Indian DCGI grants emergency approval to DRDO’s anti-Covid-19 2-DG
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India authorises DRDO’s oxygen dependence-lowering drug for Covid-19

10 May 2021 (Last Updated May 10th, 2021 17:36)

The Drugs Controller General of India (DCGI) has granted emergency authorisation to an anti-Covid-19 drug, 2-deoxy-D-glucose (2-DG), which lowers the need for supplemental oxygen and helps in faster recovery of patients.

India authorises DRDO’s oxygen dependence-lowering drug for Covid-19
Indicated for oral administration, 2-DG is available in powder form, which can be dissolved in water. Credit: fforw / Pixabay.

The DCGI approval comes at a time when India is grappling with oxygen shortage.

2-DG is developed by the Defence Research and Development Organisation’s (DRDO) lab, the Institute of Nuclear Medicine and Allied Sciences (INMAS), in partnership with Dr Reddy’s Laboratories in the Telangana state of India.

Indicated for oral administration, 2-DG is available in powder form and can be dissolved in water. It works by building up selectively in the virus-infected cells and inhibits virus growth by hindering viral synthesis and energy production.

A Ministry of Defence press statement said: “Clinical trial results have shown that this molecule helps in faster recovery of hospitalised patients and reduces supplemental oxygen dependence.

“Higher proportion of patients treated with 2-DG showed RT-PCR negative conversion in Covid patients. The drug will be of immense benefit to the people suffering from Covid-19.”

In April last year, INMAS-DRDO researchers carried out laboratory experiments in collaboration with the Centre for Cellular and Molecular Biology (CCMB), Hyderabad and observed that 2-DG molecule works against SARS-CoV-2 and hinders viral growth.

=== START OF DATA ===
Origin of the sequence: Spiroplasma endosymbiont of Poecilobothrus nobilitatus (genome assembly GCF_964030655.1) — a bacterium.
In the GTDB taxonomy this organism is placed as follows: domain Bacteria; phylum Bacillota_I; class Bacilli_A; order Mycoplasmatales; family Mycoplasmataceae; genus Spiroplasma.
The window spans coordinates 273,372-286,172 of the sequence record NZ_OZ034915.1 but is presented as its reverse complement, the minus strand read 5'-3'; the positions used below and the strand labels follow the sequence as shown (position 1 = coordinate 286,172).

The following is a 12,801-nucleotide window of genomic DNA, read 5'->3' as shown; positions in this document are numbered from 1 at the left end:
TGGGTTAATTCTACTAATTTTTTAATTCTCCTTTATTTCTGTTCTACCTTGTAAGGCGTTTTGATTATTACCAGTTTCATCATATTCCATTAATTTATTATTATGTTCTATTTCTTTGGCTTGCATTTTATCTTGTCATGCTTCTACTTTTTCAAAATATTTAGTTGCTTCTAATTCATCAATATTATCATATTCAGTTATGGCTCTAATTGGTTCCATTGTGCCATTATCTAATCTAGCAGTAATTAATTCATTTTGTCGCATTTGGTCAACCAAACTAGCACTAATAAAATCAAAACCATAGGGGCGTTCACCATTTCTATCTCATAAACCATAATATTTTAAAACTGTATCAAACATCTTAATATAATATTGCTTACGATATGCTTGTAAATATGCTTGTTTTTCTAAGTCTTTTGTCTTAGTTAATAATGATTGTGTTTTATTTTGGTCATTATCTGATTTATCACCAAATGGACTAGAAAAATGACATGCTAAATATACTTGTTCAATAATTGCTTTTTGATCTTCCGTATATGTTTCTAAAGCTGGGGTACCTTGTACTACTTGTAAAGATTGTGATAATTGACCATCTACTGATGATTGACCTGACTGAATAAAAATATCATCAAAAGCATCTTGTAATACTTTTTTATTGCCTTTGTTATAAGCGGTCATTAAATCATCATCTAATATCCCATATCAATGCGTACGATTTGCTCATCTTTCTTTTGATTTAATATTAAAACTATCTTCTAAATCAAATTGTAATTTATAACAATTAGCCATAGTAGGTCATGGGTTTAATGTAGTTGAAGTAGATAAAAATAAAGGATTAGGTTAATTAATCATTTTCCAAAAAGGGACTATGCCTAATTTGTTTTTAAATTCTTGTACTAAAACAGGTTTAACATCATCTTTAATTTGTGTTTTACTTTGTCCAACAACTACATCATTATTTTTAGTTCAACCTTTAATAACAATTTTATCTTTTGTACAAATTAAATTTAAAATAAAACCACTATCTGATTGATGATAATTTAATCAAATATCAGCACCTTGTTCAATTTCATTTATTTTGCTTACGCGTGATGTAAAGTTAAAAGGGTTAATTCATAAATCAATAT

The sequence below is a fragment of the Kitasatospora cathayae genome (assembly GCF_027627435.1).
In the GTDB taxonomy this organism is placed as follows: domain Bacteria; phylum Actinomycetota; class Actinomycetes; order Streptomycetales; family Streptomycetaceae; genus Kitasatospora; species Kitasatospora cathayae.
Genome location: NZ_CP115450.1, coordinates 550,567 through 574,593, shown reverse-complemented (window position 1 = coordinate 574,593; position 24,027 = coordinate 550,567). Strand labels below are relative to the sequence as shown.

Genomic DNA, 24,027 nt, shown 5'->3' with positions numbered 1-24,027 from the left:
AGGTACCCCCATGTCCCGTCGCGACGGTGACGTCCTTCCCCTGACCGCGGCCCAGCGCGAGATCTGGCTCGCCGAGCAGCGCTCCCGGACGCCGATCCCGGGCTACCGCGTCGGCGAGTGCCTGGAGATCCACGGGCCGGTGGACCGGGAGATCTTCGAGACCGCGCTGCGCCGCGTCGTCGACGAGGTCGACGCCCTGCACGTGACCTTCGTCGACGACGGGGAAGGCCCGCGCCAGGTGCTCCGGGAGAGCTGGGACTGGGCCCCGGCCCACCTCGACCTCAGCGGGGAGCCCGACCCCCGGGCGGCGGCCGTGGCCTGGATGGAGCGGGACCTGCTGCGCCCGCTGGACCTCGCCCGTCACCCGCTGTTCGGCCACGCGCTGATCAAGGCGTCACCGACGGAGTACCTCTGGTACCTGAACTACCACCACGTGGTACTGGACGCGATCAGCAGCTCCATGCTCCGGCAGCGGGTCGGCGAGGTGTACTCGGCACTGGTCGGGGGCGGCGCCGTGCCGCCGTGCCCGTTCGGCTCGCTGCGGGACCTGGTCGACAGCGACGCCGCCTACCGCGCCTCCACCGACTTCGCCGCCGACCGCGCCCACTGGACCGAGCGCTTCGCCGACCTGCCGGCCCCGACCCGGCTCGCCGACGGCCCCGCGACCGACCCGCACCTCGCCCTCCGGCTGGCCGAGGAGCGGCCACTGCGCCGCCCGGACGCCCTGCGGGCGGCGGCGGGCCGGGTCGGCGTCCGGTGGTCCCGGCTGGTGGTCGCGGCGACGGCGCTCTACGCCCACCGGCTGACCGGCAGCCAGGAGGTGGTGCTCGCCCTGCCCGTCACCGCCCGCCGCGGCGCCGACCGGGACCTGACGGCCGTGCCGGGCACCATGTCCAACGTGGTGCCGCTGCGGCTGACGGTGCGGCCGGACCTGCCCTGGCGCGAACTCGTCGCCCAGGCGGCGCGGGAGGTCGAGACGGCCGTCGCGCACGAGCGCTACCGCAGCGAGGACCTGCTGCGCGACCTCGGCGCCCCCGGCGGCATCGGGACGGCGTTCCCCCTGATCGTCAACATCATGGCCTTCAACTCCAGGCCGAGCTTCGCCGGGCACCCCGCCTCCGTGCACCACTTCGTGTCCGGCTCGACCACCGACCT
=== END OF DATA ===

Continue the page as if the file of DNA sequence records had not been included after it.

The results from Phase II trials of 2-DG, which enrolled 110 Covid-19 patients, showed that the drug was safe and demonstrated substantial progress in their recovery.

Subjects who received the treatment had quicker symptomatic cure as compared to standard of care (SoC) on various efficacy endpoints.

Data showed that the difference in median time to reaching normalisation of certain vital signs parameters in those receiving treatment versus SoC was 2.5 days.

The Phase III trials, which commenced in November last year, enrolled 220 subjects at 27 Covid hospitals in various Indian states.

According to the results, an increased proportion of subjects in the 2-DG arm showed symptomatic improvement and were free of supplemental oxygen by day three versus SoC. This signifies that the treatment can provide quick relief from oxygen therapy or dependence.

In patients aged above 65 years, a similar development was seen.

The DCGI permitted the emergency use of 2-DG as an adjunct treatment for moderate to severe Covid-19 patients.

In a separate development, German company OntoChem has allocated its drug discovery technologies and assets, including its drug discovery partnership with Anixa Biosciences to a new company, MolGenie.

Anixa and OntoChem were planning to develop an oral, metabolically stable, non-toxic anti-viral Covid-19 therapy.